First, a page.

“What is that to us?” sneered Boreus. “Your sheltered winters are like spring.”
Jack squinted up at the rain-sodden sky. Dark clouds swept across the heavens, and the wind howled around them.
“But these are not your islands.” Grandpa Sandy pressed his point home. “Here we mark the new spring with this custom. You have disturbed the rhythm of the snow's end.”
Boreus growled under his breath and aimed his sceptre at a tree a little way down the slope. There was a flash, and the tree burst into flames. He moved forward menacingly, but was instantly halted by Tig's raised right forearm. Tig turned and muttered to his colleague, who retreated, scowling.
“I apologise if we have over-stepped the bounds of hospitality,” said Tig, with an ingratiating smile. “We hope to be able to join you in the celebration of your spring.” He looked up at the sky, his brow furrowed briefly, then he waved his sceptre expansively over his head. The skies lightened appreciably. The rain dwindled to little more than a drizzle, and the wind dropped.
Lizzie, impressed, stepped out confidently from behind her grandfather. The ringing in her ears had stopped.
“How did you stop the echo?”
Tig looked sternly at her, and she quickly averted her gaze.
“My granddaughter is eager to learn,” said Grandpa Sandy, putting his arm protectively around Lizzie's shoulder.
“There are times for lessons, and times to watch in wonder,” said Tig evenly. “We will leave you now. But there is much we need to discuss with your Congress. Tell Atholmor that we wish to see him soon.”
Without further word, the three Kildashie turned and strode off. Jack had remained silent since their arrival. As the Kildashie reached the edge of the wood he turned to his grandfather.
“Grandpa, I don't trust them. Stopping the Blue Hag's
, isn't it?”
? You mean against nature?” asked Lizzie.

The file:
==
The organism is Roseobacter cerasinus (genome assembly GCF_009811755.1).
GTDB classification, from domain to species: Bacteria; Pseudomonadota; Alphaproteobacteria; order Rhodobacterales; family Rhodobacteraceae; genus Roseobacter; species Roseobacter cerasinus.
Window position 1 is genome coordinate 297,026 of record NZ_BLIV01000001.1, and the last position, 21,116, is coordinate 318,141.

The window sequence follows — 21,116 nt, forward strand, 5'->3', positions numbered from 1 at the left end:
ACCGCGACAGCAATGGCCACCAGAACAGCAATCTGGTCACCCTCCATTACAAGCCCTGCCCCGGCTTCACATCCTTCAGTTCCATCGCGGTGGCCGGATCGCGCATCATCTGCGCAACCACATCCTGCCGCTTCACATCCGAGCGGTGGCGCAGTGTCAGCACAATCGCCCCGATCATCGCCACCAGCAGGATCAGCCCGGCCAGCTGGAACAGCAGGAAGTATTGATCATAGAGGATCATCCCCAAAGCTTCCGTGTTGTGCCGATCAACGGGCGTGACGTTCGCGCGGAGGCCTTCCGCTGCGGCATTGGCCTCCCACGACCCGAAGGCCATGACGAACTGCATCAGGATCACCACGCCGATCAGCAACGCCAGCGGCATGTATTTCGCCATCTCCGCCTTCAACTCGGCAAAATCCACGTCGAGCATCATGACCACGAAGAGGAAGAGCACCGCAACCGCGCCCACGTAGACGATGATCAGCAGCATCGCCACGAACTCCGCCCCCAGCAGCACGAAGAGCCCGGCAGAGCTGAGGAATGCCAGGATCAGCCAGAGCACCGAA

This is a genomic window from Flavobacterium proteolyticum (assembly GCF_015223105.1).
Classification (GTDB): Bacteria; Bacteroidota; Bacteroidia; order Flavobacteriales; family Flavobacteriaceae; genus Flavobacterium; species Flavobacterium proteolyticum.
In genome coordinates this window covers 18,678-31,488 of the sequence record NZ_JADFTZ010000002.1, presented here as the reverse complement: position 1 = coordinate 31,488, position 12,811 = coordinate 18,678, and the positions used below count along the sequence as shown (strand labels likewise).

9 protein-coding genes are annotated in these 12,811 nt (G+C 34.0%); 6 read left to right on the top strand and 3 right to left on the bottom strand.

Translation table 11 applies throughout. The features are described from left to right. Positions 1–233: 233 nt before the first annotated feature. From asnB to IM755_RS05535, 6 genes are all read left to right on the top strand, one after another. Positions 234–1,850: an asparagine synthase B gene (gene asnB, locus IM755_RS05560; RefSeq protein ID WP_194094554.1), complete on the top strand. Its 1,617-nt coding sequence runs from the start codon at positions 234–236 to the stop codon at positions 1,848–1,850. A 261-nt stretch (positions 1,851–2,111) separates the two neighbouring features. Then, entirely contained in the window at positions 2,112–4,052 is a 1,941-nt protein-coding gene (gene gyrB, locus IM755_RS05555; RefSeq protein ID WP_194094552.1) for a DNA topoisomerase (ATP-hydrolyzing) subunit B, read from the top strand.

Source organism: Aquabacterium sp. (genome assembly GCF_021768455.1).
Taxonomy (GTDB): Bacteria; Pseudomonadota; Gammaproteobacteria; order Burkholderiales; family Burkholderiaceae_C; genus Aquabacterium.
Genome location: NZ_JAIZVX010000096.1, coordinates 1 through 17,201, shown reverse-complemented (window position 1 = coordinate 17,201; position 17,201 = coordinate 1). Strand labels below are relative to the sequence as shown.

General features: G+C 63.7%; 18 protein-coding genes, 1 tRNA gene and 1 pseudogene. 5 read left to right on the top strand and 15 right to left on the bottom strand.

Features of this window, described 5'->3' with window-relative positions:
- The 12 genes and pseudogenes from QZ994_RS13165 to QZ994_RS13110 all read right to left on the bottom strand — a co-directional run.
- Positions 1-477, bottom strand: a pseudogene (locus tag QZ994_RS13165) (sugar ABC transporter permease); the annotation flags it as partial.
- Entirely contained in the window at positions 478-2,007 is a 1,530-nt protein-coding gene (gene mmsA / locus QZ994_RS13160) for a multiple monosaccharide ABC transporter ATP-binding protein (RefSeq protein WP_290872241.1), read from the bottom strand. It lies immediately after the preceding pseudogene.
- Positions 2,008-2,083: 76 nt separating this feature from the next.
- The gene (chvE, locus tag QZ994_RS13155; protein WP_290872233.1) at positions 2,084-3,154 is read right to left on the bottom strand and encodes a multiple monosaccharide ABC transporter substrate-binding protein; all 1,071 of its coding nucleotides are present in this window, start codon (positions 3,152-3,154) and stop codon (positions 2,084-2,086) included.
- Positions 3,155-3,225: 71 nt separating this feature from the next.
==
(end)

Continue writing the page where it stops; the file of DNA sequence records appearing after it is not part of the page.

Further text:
“You may be right, Jack,” said Grandpa. “They're wild, I'll grant you that.”
“I got the same feeling as I got with Konan last year.” Jack thought back to his first encounter with Konan the Brashat in Edinburgh's High Street in Edinburgh, and their subsequent clash at Dunvik just before the battle.
rather uncivilised,” his grandfather conceded. “I'd heard rumours that they'd destroyed a lot of trees on their islands; and they don't seem to mind being out in the winter weather, like we do.”
“Then they could attack us in the wintertime, when we're all sheltering.”
“Well, that's possible; but I think we can manage them. There's only a handful of them. They're also sworn enemies of the Brashat, so you've something in common there.”
“Our enemy's enemy?” asked Lizzie.
“How come you've never mentioned them before?” demanded Jack. “And where are these islands?”
“Let's find the Blue Hag first, shall we?” said his grandfather. “We should see if we can't get her on the hills again.”
“She went down that way,” said Lizzie. “D'you think she'll come back?”
Grandpa led the two youngsters down the hill, but away from the woods into which the Kildashie had vanished. A few minutes later they came upon the Blue Hag. Wrapped in her cloak, she was huddled down, muttering to herself, and fingering a small wooden wheel. Grandpa held up his hand to stop Jack and Lizzie. Slowly he edged forward.
,” he began, at which she raised her head. “We have seen your power in putting the snows of winter to flight. The Kildashie lack the understanding of your ways, but they have left. Will you continue now?”
The old woman looked at Grandpa Sandy for a moment, then snorted derisively and turned her face away. Grandpa Sandy returned to Jack and Lizzie, and ushered them quickly away.
“We can stay in the bothy tonight. By tomorrow she may have forgotten the Kildashie.”
He led the youngsters along the edge of the trees to a small wooden hut.
“Grandpa, d'you really trust the Kildashie?” asked Jack as Grandpa kindled a fire. “I got a bad feeling about them.”
“I want to know how they stopped the echo,” said Lizzie.
“It must be to do with the wind,” said Grandpa. “They live with it.”
“I got a funny feeling, like I was empty inside.”
“It made my ear bleed,” moaned Lizzie.
strange; their islands are far out into the western ocean. Living in such a bleak place has made them â¦ shall we say uncivilised? By reputation, all they fear is another Norse invasion.”
“You mean like at Dunvik last year?”
“That's right, Lizzie. And you saw how fierce those warriors could be. But they only came because of the Chalice.”
“Do the Kildashie mix with the humans, Grandpa?” queried Jack.